Ideal for Sunday school and Bible study groups, we offer a number of courses that are designed to help Christians strengthen their faith. The below courses are available by request.
Introduction to Apologetics
It is important for Evangelicals not only to know what they believe, but why they believe it, so that they may “always be ready to give a defense to everyone who asks you a reason for the hope that is in you with meekness and fear” (1 Peter 3:15b). The practice of giving such reasons is called Apologetics. The purpose of this class is to explain what Apologetics entails, to present the importance of Apologetics, and to outline some basic principles for doing Apologetics effectively.
It is a tragic fact that 70% of Christian young people renounce their faith within the first six months of their university careers, and most of them do so because they have come to believe that the evidence for the theory of evolution has made Christianity no longer believable. This is perhaps also the most significant issue preventing people from considering the case for Christianity in the first place.
This course examines the challenge of the theory of evolution. Beginning with a careful examination of what the Bible says about origins, the course goes on to look in detail at the various claims made by evolutionists in light of the hard facts of science itself, to see where the actual evidence takes us. Is belief in God sustainable in the light of scientific developments? The answer is a sounding “Yes!” Is it true that indisputable scientific evidence proves Darwinism and discredits the Bible? The answer is a resounding “No!” These are the facts that Christian young people MUST hear before they head off to university!
Historical Criticism of the Bible Exposed
Evangelical Christians believe that the Bible is the very word of God Himself, but this belief is under severe attack from many quarters. The Da Vinci Code brought new attention to the claims that Christianity is not based on historical facts but on a church conspiracy. These claims are not new, however. Liberal scholars have long been assuring us that the Gospel books are anonymous documents written long after the facts they claim to describe and so cannot be trusted. Skeptics tell us the Bible is full of errors and contradictions. Muslim apologists tell us that the historical Jesus was a prophet of Islam who was elevated to the status of deity by a renegade Jew named Paul, who “invented” Christianity.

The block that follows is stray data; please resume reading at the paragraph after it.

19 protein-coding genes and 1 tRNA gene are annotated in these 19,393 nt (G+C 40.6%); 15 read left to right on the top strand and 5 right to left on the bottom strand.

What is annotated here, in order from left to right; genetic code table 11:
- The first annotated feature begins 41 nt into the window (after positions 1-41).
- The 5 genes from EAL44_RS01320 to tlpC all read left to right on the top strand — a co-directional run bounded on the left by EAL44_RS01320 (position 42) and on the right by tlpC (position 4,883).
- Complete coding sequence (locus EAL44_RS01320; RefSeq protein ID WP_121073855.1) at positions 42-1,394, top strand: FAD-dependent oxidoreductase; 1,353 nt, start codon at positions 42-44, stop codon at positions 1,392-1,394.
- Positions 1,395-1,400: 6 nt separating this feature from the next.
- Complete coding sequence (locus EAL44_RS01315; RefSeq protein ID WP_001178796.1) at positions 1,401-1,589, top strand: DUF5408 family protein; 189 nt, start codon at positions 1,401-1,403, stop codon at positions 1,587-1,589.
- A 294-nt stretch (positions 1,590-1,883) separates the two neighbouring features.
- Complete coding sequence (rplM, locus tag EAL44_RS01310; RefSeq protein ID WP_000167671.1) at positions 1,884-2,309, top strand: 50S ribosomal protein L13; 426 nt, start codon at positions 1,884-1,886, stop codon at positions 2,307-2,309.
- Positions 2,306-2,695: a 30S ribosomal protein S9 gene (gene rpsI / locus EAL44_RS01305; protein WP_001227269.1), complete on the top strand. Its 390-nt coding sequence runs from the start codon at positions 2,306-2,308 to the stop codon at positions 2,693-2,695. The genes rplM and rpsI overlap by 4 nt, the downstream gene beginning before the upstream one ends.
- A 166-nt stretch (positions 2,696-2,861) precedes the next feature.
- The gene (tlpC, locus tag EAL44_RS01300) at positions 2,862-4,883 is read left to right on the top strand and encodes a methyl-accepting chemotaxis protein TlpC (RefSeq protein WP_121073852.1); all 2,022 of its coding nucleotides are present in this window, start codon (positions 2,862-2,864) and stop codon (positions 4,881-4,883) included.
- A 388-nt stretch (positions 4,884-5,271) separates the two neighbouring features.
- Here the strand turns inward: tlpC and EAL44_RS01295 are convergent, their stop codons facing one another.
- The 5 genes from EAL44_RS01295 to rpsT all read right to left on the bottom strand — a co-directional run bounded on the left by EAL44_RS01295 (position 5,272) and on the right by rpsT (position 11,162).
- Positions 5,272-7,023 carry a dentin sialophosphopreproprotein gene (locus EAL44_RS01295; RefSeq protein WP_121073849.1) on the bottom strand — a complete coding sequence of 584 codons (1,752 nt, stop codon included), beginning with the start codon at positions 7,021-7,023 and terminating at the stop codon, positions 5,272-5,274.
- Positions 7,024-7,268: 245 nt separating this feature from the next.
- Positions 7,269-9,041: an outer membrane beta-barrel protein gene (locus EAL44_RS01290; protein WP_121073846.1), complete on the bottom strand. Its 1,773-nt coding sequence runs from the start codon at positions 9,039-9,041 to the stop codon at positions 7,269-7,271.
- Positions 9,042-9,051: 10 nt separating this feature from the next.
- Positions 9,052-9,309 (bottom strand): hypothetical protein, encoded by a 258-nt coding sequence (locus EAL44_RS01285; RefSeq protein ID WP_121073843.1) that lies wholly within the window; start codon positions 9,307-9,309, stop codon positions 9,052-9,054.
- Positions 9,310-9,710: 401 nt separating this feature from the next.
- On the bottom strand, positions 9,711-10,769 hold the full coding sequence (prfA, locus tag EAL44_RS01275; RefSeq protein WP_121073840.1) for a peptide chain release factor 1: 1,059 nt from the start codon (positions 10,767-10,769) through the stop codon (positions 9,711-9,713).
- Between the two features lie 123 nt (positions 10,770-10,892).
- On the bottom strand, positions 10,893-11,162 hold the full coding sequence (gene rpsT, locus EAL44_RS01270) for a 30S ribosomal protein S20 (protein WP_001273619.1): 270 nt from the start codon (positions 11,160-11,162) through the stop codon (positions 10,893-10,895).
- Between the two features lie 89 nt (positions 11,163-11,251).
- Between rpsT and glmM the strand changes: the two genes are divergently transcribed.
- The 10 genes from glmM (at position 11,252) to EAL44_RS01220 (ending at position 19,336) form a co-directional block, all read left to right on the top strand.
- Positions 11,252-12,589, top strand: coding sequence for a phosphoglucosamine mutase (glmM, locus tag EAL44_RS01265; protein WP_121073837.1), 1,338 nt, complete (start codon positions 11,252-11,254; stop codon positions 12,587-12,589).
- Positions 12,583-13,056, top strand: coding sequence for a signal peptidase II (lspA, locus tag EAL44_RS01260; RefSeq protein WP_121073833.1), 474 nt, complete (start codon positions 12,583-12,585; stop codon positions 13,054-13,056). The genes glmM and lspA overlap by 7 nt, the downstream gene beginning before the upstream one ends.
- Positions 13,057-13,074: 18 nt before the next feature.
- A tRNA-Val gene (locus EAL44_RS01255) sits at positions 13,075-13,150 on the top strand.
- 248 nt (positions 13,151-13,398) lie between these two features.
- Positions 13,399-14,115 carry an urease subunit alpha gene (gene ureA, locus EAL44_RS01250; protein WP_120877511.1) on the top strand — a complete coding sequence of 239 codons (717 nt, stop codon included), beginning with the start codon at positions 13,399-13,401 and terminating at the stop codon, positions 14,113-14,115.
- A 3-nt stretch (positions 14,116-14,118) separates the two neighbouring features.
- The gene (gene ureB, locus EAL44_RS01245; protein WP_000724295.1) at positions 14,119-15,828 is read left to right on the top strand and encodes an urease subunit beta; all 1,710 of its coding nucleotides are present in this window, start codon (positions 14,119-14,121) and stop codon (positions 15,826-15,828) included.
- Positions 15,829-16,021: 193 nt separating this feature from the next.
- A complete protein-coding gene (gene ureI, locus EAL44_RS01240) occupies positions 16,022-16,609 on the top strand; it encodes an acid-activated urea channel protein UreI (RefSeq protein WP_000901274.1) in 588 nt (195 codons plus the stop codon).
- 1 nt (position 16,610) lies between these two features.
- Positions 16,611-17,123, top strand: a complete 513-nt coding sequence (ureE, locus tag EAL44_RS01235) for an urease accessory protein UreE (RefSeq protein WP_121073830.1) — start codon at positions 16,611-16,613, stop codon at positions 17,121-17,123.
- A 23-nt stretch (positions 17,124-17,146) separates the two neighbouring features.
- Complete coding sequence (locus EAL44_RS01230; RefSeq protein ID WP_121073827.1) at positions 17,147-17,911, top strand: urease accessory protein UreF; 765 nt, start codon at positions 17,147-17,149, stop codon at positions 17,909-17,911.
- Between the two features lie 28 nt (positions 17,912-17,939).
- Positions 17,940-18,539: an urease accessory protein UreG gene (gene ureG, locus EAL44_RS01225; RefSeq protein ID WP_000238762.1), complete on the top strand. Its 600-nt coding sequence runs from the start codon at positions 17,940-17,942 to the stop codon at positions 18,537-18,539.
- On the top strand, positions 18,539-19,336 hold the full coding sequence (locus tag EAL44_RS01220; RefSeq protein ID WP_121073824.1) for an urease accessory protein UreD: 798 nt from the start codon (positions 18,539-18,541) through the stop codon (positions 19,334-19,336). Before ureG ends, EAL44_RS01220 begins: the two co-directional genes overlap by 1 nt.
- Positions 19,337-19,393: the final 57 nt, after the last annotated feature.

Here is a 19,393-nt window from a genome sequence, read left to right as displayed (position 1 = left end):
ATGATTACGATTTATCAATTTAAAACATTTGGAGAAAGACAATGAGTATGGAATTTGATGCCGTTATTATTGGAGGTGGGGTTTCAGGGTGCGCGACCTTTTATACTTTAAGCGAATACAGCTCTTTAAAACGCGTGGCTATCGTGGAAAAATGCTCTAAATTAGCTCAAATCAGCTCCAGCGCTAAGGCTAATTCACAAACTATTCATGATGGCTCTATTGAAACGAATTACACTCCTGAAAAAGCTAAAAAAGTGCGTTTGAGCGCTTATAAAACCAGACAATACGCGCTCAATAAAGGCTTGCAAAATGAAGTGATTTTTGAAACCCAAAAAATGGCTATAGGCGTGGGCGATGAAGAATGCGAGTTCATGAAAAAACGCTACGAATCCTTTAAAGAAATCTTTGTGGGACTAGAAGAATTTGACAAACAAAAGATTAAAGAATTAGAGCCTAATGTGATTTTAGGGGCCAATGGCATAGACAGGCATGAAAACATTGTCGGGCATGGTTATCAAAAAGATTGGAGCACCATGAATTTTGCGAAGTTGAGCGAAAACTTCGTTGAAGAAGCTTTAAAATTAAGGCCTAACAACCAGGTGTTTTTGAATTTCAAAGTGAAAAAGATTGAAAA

This course will look at the background and history of the Bible. What is the truth about who wrote the Bible and when? Is the Gospel of Thomas a more reliable guide to the historical Jesus than Matthew, Mark, Luke, and John? Is it true that these four were picked three hundred years later, for political reasons, and the truth about Jesus suppressed? What about the Q Gospel? What about the Gospel of Judas? In examining these and other issues, the historical reliability of the Bible will be clearly demonstrated.
If the Bible is the word of God, then it is essential that we understand it as clearly as possible. When it comes to what the Bible says, is it true that “That’s just your interpretation,” or is there objective meaning to the text that Evangelicals can and should know? This course will describe the principles for sound Biblical exegesis, which is the method of ascertaining the correct meaning of the text. The principles will be illustrated using relevant examples.
WordPerfect or Sloppy Copy? A Look at the History of the New Testament Text
In 2005, Bart Ehrman introduced a scholarly practice called textual criticism to the general public in his book Misquoting Jesus, which became a New York Times bestseller. QPB Review (August 2006) describes the book as follows: “Taking us from the deliberate lengthening of the Lord’s Prayer to the tampered wording of the doctrine of the Trinity, Misquoting Jesus makes the provocative case that many of our cherished biblical stories – indeed, the divine origins of the Bible itself –are the results of both intentional and accidental alterations.”
Provocative, indeed. According to Ehrman, textual criticism shows that the New Testament, as originally written, was characterized by errors and contradictions. What was most shocking, however, is that Evangelicals, while claiming that Ehrman overstated the case, agreed that he was fundamentally correct! The New Testament, as it came from the pen of the original authors, contained both errors and contradictions.
Is Ehrman correct? If not, why do notes in almost all English Bibles say that the “earliest manuscripts do not have Mark 16:9-20” (i.e., the resurrection account) and have demonstrable errors that skeptics use to attack the infallibility of Scripture? Does the original Greek text contain those same errors? Are our English Bibles really translated from the most accurate Greek text? It is high time to take another look at textual criticism, to see whether the New Testament is indeed “WordPerfect” or just a “sloppy copy.”